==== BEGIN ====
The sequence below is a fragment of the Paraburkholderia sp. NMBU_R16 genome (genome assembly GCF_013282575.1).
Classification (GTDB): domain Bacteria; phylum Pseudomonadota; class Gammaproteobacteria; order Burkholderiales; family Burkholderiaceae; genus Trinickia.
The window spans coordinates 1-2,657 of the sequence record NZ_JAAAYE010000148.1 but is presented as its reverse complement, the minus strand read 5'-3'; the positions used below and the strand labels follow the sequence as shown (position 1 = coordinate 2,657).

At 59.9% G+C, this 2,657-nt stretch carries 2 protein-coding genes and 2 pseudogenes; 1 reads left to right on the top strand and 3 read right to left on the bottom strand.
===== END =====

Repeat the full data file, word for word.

The sequence below is a fragment of the Paraburkholderia sp. NMBU_R16 genome (genome assembly GCF_013282575.1).
Classification (GTDB): domain Bacteria; phylum Pseudomonadota; class Gammaproteobacteria; order Burkholderiales; family Burkholderiaceae; genus Trinickia.
The window spans coordinates 1-2,657 of the sequence record NZ_JAAAYE010000148.1 but is presented as its reverse complement, the minus strand read 5'-3'; the positions used below and the strand labels follow the sequence as shown (position 1 = coordinate 2,657).

At 59.9% G+C, this 2,657-nt stretch carries 2 protein-coding genes and 2 pseudogenes; 1 reads left to right on the top strand and 3 read right to left on the bottom strand.